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Liquor Ads On Tv: Absolute Folly?


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LIQUOR ADS ON TV: ABSOLUTE FOLLY?

The new foray may create a backlash against all alcohol ads

It doesn't look like one of the all-time shrewd political moves. Hours after U.S. liquor companies announced on Nov. 7 that they were lifting a 48-year-old self-imposed ban on television and radio advertising, the backlash had begun. Federal Communications Commission Chairman Reed E. Hundt threatened new regulation. In his weekly radio address, President Clinton on Nov. 9 compared alcohol companies to tobacco makers and called on company executives to "get back on the ban." Senate Majority Leader Trent Lott (R-Miss.), in a rare instance of bipartisan unanimity, agreed. Even the people who would seem to benefit most--network and cable-TV executives--said liquor advertising had no place on TV.

So what were the spirits companies thinking, anyway? Blame desperation. Their assault on the airwaves is driven by a two-decade drop in liquor consumption. In contrast, wine- and beermakers, which rank among TV's biggest advertisers, have seen sales jump during the same period.

BEST SHOT. Distillers figure their best shot at reversing the decline lies in attracting Generation X consumers. So they've spent millions on new print campaigns aimed at them. But nothing reaches that group as well as television, and when the Supreme Court unanimously struck down Rhode Island laws limiting liquor advertising, executives saw an opening. The May 13 landmark ruling, 44 Liquormart, Inc. vs. Rhode Island, makes it hard for lawmakers to restrict truthful commercial speech.

With cigar and martini bars rising in popularity, liquor companies now see a historic opportunity. "In the 1980s, we were on the outside looking in," says Gary Clayton, marketing director for Beefeater Gin. "In the '90s, we're a part of the culture."

Even if efforts to get on television fail, spirits makers still could come out ahead. In the current political climate, regulators may end up cracking down on all alcohol ads. That, at least, would level the playing field--although the loss of beer and wine ad dollars would be a big blow to networks and televised sports. "It's a win-win situation for the [liquor] industry," says Roy D. Burry, beverage analyst at Oppenheimer & Co.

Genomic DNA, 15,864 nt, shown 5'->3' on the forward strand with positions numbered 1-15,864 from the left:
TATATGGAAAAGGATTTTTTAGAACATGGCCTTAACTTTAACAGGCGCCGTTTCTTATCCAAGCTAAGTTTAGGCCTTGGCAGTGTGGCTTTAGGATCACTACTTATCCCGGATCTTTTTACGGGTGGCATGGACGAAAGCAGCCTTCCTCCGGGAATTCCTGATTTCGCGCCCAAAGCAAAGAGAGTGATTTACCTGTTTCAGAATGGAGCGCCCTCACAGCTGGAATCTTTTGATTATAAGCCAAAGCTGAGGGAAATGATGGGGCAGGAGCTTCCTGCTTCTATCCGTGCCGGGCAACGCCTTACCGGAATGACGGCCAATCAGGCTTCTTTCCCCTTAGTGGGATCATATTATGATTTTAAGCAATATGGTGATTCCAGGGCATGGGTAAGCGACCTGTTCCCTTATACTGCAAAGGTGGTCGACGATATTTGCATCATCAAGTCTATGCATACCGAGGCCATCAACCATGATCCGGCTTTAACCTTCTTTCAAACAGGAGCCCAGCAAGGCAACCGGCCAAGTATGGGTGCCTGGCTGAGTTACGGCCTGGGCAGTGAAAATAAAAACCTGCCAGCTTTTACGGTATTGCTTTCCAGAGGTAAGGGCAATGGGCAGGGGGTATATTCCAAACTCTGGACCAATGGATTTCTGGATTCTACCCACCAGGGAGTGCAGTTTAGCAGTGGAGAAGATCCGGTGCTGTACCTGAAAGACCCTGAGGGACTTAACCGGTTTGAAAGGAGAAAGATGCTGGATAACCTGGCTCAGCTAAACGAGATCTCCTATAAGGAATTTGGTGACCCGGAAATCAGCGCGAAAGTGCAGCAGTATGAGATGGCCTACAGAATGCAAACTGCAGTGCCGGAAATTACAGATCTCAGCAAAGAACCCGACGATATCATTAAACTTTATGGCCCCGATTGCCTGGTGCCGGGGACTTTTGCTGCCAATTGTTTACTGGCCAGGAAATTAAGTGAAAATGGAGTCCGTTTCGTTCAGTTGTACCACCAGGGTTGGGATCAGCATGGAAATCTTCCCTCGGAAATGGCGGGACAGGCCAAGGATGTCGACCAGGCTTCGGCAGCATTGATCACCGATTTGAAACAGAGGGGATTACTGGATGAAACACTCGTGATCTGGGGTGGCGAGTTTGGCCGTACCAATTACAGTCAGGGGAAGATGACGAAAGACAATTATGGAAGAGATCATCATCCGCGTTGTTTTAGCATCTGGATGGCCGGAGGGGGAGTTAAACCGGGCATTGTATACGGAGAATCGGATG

The argument is simple: Alcohol is alcohol. Wine, whiskey, or six pack, they all do the same thing--and should be subject to the same advertising rules. Liquor executives also insist that their TV advertising will follow voluntary guidelines avoiding images and time slots that appeal to kids.

That could be a hard promise to keep, because nearly every major brand is trying to win over young consumers. Consider Spin magazine. Forty-eight percent of the hip music magazine's readers are under 21, according to data used by ad executives. That audience is much younger than the nation as a whole, in which 30% of residents are underage. Yet the back cover of the December issue carries an ad for V.O. Seagram Co.'s Absolut Vodka, and inside pages are filled with rival ads. Liquor advertising in Allure (with 44% underage readers), Rolling Stone (35%), and others prove Spin is hardly the exception.

Liquor companies say spillover to an underage audience is inevitable. Anti-alcohol crusaders call that argument disingenuous. They say the few TV spots already on the air prove their case: A Seagram ad that has run in Texas depicts two dogs participating in a graduation ceremony. "For the industry to say they're not targeting young people is absurd," says Karolyn Nunnallee, president-elect of Mothers Against Drunk Driving.

Already, the opposition is mobilizing. Within days of the industry announcement, the Center for Science in the Public Interest, a consumer advocacy group, sent out Community Action Kits to 750 groups across the country. Jay R. Stroh, director of California's Alcoholic Beverage Control Dept., says that if liquor ads hit the tube in his state, "people are going to come out of the woodwork" seeking countermeasures that could include an increase in alcohol taxes, point-of-sale restraints, and content restrictions--all of which would hurt the industry even if it wins the fight to get on the airwaves. And Senator John McCain (R-Ariz.) already has announced that if he heads the Commerce Committee, as expected, its first order of business will be to hold hearings on the issue.

Liquor executives remain confident, though. Eventually, says Carolyn Panzer, a vice-president at United Distillers, "people will adjust to the change and see they have nothing to fear." That's one possibility. The other is that this move will bring a whole new round of regulation. But that's a risk the booze business appears willing to take.By David Leonhardt and Mike France in New York, with bureau reportsReturn to top


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